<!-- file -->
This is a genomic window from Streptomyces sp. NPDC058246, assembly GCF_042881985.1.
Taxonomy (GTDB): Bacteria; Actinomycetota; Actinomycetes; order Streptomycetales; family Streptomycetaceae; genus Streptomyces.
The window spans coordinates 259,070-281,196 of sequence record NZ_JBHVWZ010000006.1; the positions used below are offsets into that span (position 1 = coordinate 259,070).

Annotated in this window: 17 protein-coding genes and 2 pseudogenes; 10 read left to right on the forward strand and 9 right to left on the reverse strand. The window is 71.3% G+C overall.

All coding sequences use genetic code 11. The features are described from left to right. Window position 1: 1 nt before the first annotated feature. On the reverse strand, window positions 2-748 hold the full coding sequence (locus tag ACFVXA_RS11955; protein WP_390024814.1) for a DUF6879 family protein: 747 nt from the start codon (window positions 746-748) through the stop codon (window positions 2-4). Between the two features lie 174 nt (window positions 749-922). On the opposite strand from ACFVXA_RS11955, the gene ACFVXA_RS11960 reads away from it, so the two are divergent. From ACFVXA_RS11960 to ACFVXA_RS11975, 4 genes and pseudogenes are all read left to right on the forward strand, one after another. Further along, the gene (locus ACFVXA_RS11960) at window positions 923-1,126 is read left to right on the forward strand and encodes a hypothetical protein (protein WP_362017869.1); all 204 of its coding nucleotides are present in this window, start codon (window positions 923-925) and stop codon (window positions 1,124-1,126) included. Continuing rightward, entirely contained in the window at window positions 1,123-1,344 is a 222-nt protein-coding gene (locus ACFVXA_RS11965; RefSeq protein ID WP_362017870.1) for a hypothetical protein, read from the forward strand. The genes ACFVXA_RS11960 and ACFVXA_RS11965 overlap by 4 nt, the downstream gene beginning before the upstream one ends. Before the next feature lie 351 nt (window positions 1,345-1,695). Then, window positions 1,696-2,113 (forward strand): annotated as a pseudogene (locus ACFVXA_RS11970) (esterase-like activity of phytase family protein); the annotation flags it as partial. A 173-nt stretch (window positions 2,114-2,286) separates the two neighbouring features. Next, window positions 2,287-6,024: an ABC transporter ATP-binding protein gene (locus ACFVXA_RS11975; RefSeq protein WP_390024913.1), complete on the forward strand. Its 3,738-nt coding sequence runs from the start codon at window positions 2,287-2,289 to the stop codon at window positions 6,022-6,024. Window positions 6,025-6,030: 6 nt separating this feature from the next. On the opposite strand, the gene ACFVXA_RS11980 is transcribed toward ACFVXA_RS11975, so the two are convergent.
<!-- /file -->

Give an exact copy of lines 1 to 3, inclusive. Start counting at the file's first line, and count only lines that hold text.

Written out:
This is a genomic window from Streptomyces sp. NPDC058246, assembly GCF_042881985.1.
Taxonomy (GTDB): Bacteria; Actinomycetota; Actinomycetes; order Streptomycetales; family Streptomycetaceae; genus Streptomyces.
The window spans coordinates 259,070-281,196 of sequence record NZ_JBHVWZ010000006.1; the positions used below are offsets into that span (position 1 = coordinate 259,070).